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ANALYSIS: Unverifiable? M-Pesa, Kenya’s famous mobile money innovation has a beautiful story, but some claims are fuzzy

What could be difficult about verifying simple claims about the economic impact of M-Pesa, a pioneering Kenyan innovation? Well, inconsistent data, ambiguity and a wall of silence for starters.

It all started with an impassioned presentation by the US ambassador to Kenya, Margaret ‘Meg’ Whitman. She made three claims about M-Pesa, the Kenyan mobile money transfer and payment service that has won accolades for its novelty, versatility and convenience.

The three are: 

  • “M-Pesa is involved in 70% of Kenya’s transactions.” 
  • “59% of Kenya’s annual GDP flows through M-Pesa.”
  • “70% of Tanzania’s GDP flows through M-Pesa.”

Whitman made these claims to US business leaders visiting Kenya in March 2023, at a business event in New York City in April 2023, at Kenya's devolution conference in August 2023 and in San Francisco in September 2023 during a US-Kenya business roadshow

Showing their reach, a news commentator repeated the claims in a widely read South African publication, citing the ambassador's presentations as the source when we asked.

Throughout September, we repeatedly contacted Safaricom, the Kenyan telecoms company that owns M-Pesa, by phone and email, seeking clarification on the figures behind the mobile money service's phenomenal story.

Apart from promises that the information we sought was being worked on, we have met a wall of silence. Should we ever hear anything, we'll update this report.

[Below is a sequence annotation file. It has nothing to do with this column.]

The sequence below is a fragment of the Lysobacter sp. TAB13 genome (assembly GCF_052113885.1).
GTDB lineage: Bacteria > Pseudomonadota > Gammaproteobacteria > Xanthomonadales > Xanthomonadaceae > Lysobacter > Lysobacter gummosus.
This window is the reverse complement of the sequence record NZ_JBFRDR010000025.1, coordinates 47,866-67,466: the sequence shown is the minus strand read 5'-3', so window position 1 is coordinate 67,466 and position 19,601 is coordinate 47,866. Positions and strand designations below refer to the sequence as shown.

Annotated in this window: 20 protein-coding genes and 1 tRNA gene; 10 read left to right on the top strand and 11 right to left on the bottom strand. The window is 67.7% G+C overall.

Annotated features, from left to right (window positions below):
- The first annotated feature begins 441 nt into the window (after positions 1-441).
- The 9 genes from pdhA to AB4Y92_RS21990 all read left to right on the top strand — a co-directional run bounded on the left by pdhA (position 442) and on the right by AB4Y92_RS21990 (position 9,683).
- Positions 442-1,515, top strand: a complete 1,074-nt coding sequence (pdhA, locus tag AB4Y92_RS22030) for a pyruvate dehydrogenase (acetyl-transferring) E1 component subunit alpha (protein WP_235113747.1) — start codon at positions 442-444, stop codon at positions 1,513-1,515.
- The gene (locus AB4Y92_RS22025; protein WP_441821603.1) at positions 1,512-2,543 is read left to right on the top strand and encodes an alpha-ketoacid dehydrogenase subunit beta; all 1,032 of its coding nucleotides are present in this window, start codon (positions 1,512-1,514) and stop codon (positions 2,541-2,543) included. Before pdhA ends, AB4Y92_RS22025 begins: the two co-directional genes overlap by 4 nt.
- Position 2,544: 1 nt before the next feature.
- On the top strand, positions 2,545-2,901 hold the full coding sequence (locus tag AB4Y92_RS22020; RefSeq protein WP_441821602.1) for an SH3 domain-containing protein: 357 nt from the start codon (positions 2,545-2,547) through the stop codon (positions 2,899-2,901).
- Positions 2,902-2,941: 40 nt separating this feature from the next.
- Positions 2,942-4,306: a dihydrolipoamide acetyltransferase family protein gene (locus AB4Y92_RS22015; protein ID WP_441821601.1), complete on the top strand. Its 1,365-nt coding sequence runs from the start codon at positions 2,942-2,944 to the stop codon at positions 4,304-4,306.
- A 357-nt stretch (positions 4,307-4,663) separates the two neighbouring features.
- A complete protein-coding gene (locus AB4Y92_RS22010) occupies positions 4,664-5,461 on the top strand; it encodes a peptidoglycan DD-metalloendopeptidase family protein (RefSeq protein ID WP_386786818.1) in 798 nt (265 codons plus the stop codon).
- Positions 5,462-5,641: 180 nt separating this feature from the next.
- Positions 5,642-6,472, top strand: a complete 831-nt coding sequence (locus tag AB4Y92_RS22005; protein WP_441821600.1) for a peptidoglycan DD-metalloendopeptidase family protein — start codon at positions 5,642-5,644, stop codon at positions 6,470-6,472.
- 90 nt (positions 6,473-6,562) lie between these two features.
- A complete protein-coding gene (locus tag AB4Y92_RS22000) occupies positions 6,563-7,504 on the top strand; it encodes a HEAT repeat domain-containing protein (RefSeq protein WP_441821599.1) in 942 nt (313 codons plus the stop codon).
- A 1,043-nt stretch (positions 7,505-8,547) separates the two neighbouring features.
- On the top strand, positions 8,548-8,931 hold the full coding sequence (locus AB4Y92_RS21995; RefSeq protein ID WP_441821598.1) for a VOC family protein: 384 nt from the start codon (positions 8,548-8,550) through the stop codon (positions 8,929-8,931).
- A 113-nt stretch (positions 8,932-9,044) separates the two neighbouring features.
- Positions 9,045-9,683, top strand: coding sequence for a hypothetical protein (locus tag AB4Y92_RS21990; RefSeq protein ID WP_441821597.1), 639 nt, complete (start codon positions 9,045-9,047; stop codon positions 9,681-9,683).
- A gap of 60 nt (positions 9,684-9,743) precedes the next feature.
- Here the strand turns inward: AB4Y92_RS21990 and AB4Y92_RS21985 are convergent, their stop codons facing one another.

There are two key problems with the claims:

Problem 1: Ambiguity

Take, for example, the claim “M-Pesa is involved in 70% of Kenya’s transactions”. Which “transactions” are referred to?

Is it all financial transactions in Kenya, specifically money transfers, or all mobile money transactions, including payments? Are we talking about the number of transactions or the value of those transactions?

To try to figure this out, we asked the Central Bank of Kenya. A spokesperson referred us to the latest banking supervision report, which includes data on all mobile money transactions.

The bank used its own payment statistics and data from the Communications Authority, Kenya's telecommunications regulator, as sources.

The report showed an average monthly volume of 207 million mobile money transactions in 2022, valued at KSh708 billion (US$6 billion at the average 2022 exchange rate). 

The latest report from the telecoms regulator doesn't give details of mobile money transactions, apart from data showing that Safaricom, accounted for 98% of revenue from “other services”, which includes mobile money.

A spokesman for the Communications Authority referred Africa Check back to the central bank, a circular loop we see too often.

Problem 2: Missing data and inconsistency

According to the Kenya National Bureau of Statistics (KNBS), the country’s data agency, mobile money provisionally recorded total transfers of KSh7.9 trillion ($67 billion at the time) in 2.28 billion transactions in 2022.

The “transactions” are for money to and from agents. A further KSh20.3 billion ($172 million) was transacted via “mobile commerce”, but the number of transactions wasn’t available.

We pulled up Safaricom’s most recent annual report, 2023. It showed that   M-Pesa processed “2,600 transactions a second”, which worked out to “21.03 billion transactions per year, all valued at KSh35.86 trillion” (about $304 billion - the company’s financial year starts in April). 

Now for the puzzling part: the statistics bureau reported 2.28 billion transactions per year. Safaricom reported 21.03 billion, which itself is more than nine times the total number of all mobile money transfer transactions recorded by the central bank over the year.

There's a clear inconsistency. The data is for 12 months - even if there were differences in the reporting periods, the variations would not be that large. The KNBS also did not have details of mobile commerce transactions. Could this missing data explain the difference, given the ubiquity of mobile payments?

We attempt a solution: working backwards

We tried another approach, using Safaricom's figures.

  • There are 86,400 seconds in a day (24 hours * 60 minutes * 60 seconds).
  • A year, therefore, has 31,557,600 seconds (86,400 seconds * 365.25 days).